The essence of Ayurvedic wisdom is about brining ourselves back into balance with Nature. Understanding how to align our body and mind with nature’s rhythms is how we can begin to find harmony. One of the most simple yet, profound, ways we can do this is by adjusting our daily routines and rituals to become more supportive to the elements of nature around and within us.
In Ayurveda we work with a Dinacharya or daily routine. The Sanskrit word Dinacharya means ‘to follow the knowledge of the day’. Our daily routines and rituals are key to help us stay balanced, vital and to prevent imbalances from occurring. A Dinacharya is typically practiced in the morning alongside our yoga practice and helps to prepare our body and mind for the day.
Creating a Dinacharya is about incorporating Ayurvedic principles and practices into our day. This can be a combination of Ayurvedic wellness rituals, adjusting our yoga and meditation practice, observing how we are nourishing our bodies and making our daily schedules more supportive.
Dinacharya will look different for everyone depending on your ‘Prakruti’ or Ayurvedic constitution. Our practices may also change depending on the season, stage of life or our current ‘Vikruti’ (current state of imbalance). It’s important to adapt our practice to suit our current needs although, there are some key factors that Ayurveda recommends.
- Rise ideally just before sunrise to harmonise with our circadian rhythm. This is also a time when Vata dosha is most predominant and there is a natural sense of lightness in the air.
- Hydrate with warm water or tea to kindle our ‘agni’ or digestive fire and to prompt our bowels to clear.
- Practice tongue scraping to remove ‘ama’ or toxins that accumulate whilst sleeping. Using a copper or stainless steel tongue scraper back and forth 5-10 times.
- Practice oil pulling with coconut or sesame oil by swishing a tablespoon of warm oil in the mouth for about 15-20 minutes. This promotes good dental hygiene and clears bacteria. (This can be done at anytime during our Dinacharya – I like to do this whilst I’m cooking breakfast.)
- Practice Jala Neti to clear out the nasal passages by using a Neti Pot with warm slightly salted water.
- Once we have cleansed and hydrated the body, we are ready to sit for meditation. Ideally practice meditation for 20-30 minutes first thing in the morning when you are feeling fresh and clear.
- Practice asana and pranayama to awaken the body. This is best done before breakfast and between the hours of 6-10am when Kapha Dosha is naturally predominant and we can feel a little sluggish.
- In addition, or alternatively to our asana you could also do some general exercise such as a brisk walk in nature, a movement class or anything that creates a light sweat in the body to break up the stagnancy of Kapha Dosha.
- Practice ‘Garshana’ or dry body brushing to stimulate lymph and circulation and remove accumulation of dirt and dead skin cells. This is particularly helpful for Kapha Dosha or if you are feeling sluggish.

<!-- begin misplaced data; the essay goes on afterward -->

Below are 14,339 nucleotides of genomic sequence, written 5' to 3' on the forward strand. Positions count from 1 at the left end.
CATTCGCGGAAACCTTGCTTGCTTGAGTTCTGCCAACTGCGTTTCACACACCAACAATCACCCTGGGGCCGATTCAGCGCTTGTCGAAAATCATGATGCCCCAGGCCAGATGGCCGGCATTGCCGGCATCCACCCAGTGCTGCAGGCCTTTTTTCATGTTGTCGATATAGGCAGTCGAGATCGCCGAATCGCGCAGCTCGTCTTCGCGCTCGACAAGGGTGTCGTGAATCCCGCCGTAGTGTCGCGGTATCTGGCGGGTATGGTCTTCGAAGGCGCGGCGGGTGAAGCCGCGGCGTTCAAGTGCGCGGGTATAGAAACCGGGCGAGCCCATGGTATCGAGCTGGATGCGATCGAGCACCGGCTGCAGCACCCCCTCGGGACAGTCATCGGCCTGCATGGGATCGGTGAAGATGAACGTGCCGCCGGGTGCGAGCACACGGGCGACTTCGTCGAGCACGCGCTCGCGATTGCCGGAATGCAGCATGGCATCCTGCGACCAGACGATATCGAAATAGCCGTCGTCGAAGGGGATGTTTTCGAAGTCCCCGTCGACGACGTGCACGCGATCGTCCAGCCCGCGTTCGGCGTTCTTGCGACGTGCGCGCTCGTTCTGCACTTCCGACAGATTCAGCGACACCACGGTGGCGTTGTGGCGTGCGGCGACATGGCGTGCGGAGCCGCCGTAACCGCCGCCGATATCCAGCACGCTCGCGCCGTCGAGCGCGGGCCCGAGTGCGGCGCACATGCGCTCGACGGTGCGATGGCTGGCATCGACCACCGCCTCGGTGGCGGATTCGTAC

- Practice ‘Abyangha’ or self-oil massage using warm oil that is suitable for your constitution and the season. Particularly helpful for Vata Dosha or in colder climates. Apply the oil liberally and leave on for a minimum of 10 – maximum 40 minutes before bathing. This practice can be done in the morning at any time during your routine that suits you – for example, I like to do my Abyangha and then sit for meditation, bathing afterwards.
- Eat a light and nourishing breakfast that is suitable for your constitution. Ayurveda typically recommends enjoying a warm, lightly spiced breakfast to kindle our digestive fire such as porridge, cooked fruit or spiced milk.
A little extra note: As you may have heard ~ a healthy morning routine truly begins the night before. Ayurveda recommends having a light and easy to digest dinner and getting to bed before 10pm to insure a restful sleep.
Your Dinacharya is meant to support you exactly where you are with the time you have available. This may mean adopting all or just one or two of these practices into your day. It is always best to start small and build from there. Choose practices that you are naturally drawn to and those that are supportive with what you are working towards at the moment. It is also helpful to understand which practices are particularly supportive for your unique constitution or current imbalances.
Creating an Ayurvedic Dinacharya is how we can re-connect to our natural rhythms. Understanding how to align our body and mind with the day, the season and our own personal constitution is how we can begin to find balance. Let your Dinacharya be a steady way to support yourself through the changes fluctuations of nature and daily life.
By our retreat host Emily Carton: Yoga Teacher and Ayurvedic Wellness Advisor